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Kirk Gibson is still a Dodger. Teddy Higuera is a Brewer. Dave Smith, Mike Scott and Danny Darwin remain with the Astros, and Kevin Gross continues to pitch in the Expos' rotation. Why? Partly because the waiver system no longer operates in the manner of a gentleman's agreement among baseball's general managers. The gentlemen have gotten nasty.
One American League general manager says that 25 players were claimed on waivers after this season's July 31 trading deadline, effectively blocking a number of trades. Last year at this time, he says, only 10 players were claimed, and the year before it was only five or six.
"It's clearly more difficult to get players through waivers than it was four or five years ago," says A's general manager Sandy Alderson. "There's more intense competition in that area. The philosophy in our organization is that the front office must play as hard as the players do on the field. It would be indefensible to allow the players to play their hardest for four or five months, then have the front office not do whatever it can to improve the team or to prevent another team from improving itself."
In a nutshell, the waiver system works this way: From Aug. 1 through Nov. 10, a player on the 40-man roster must clear waivers before a team can trade him. If only one team makes a claim on a player, the team that placed him on waivers has 48 hours to decide whether to let him go, try to get something of value in return for him or simply withdraw his name. If the player is withdrawn, he can't be placed on waivers again for 30 days. If a player is placed on waivers a second time during a waiver period and is claimed, the claiming team must put him on its 25-man roster and pay his former team a $20,000 waiver fee. If two or more teams claim a player, a trade cannot be made, but the player can still be sent to the team that is lowest in the standings, for the waiver fee.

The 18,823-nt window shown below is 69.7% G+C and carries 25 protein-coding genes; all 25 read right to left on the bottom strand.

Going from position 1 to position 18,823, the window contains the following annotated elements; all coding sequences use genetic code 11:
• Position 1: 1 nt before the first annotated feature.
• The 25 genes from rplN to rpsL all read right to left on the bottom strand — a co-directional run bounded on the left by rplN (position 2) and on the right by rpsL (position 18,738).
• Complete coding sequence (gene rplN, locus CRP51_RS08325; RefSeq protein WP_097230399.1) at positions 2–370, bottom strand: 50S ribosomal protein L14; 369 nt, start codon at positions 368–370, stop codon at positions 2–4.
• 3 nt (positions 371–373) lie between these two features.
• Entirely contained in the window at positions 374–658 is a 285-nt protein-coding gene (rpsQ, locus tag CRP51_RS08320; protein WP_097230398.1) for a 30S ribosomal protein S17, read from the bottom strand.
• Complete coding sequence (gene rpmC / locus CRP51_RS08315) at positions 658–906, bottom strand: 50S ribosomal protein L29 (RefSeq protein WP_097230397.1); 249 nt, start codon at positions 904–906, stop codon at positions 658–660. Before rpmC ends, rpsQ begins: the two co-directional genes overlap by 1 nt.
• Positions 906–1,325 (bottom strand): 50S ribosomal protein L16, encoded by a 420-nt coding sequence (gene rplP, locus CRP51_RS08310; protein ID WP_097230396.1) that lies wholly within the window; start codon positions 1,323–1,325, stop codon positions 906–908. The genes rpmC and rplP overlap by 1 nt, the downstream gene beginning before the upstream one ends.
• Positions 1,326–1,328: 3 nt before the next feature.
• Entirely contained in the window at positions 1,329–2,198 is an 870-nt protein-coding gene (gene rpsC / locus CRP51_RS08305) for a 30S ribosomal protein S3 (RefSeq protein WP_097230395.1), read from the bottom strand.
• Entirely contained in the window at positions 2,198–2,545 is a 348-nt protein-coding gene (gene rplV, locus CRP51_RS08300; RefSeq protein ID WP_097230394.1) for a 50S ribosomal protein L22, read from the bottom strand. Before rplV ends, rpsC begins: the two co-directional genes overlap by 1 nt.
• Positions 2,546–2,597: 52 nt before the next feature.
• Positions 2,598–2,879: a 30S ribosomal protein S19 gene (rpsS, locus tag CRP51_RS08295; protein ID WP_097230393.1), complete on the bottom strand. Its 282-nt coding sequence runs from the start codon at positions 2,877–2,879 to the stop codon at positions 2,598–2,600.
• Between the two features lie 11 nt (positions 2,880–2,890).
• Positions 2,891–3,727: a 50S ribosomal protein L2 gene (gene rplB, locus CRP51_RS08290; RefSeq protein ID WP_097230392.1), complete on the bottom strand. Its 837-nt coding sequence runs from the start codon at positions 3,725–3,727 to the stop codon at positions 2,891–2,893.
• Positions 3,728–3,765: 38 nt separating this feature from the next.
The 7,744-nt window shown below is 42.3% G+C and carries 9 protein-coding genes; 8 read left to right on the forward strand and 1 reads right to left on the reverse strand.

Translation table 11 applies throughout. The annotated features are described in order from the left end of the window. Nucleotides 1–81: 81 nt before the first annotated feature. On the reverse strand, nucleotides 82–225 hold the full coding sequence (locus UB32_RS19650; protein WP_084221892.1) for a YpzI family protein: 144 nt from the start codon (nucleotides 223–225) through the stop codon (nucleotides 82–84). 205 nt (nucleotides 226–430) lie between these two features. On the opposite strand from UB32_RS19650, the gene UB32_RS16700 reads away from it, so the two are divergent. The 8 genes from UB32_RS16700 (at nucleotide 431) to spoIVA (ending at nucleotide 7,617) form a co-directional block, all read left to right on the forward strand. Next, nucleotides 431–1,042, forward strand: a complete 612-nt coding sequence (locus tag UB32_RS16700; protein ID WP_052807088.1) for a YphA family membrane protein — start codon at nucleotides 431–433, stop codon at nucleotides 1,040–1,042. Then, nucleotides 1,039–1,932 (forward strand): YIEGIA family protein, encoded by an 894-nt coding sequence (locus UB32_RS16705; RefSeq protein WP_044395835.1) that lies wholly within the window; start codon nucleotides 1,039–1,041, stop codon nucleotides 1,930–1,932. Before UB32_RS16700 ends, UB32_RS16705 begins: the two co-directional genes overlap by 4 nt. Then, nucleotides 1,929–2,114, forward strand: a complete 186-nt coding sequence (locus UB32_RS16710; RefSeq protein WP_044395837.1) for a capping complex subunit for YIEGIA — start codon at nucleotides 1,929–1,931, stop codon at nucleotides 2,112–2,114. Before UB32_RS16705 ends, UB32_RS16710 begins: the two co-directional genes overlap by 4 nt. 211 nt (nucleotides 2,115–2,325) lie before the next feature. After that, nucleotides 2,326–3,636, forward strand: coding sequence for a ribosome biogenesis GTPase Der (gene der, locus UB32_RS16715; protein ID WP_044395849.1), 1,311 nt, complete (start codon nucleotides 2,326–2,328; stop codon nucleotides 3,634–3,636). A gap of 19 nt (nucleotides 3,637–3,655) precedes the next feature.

Several years ago, it was relatively easy to get waivers on a player because, as a sort of professional courtesy, many general managers would not claim a player whom they knew was being included in a trade. But general managers have begun playing rougher in the past few years.
"Now, if there's a question about [where a player might be traded]," says Alderson, "you err on the side of the best interest of your team."
Waiver information is supposed to be confidential, but White Sox general manager Larry Himes has admitted that he was the one who claimed Gibson on waivers, perhaps fearing that a long-rumored deal with the A's might go through. Boston was interested in the Astros' Smith after Red Sox closer Jeff Reardon was lost for the season with a back injury. An American League source says that the Orioles claimed Smith and a number of other pitchers in order to prevent Boston from improving its staff.
So how was it that the Pirates were able to pick up a much-needed lefthanded starter in Zane Smith, whom they got in a trade with the Expos on Aug. 8? Well, Smith's career 45-66 record isn't exactly Koufaxian. Plus, he will make $660,000 this year, and the Pirates will have to pay the last two months of that. Also, Smith can be a free agent after this year. And besides that, even Pirate general manager Larry Doughty admits, "We were held up." He gave up three young players for Smith—pitcher Scott Ruskin and two top minor league prospects, outfielder Moises Alou and shortstop Willie Greene—in an all-out effort to win the division from the Mets this season.
The pressure to win now is greater than ever in baseball. And even though 25 players were claimed, there are still many more who have cleared waivers. There may yet be more shortsighted trades before the playoff rosters are set on Sept. 1.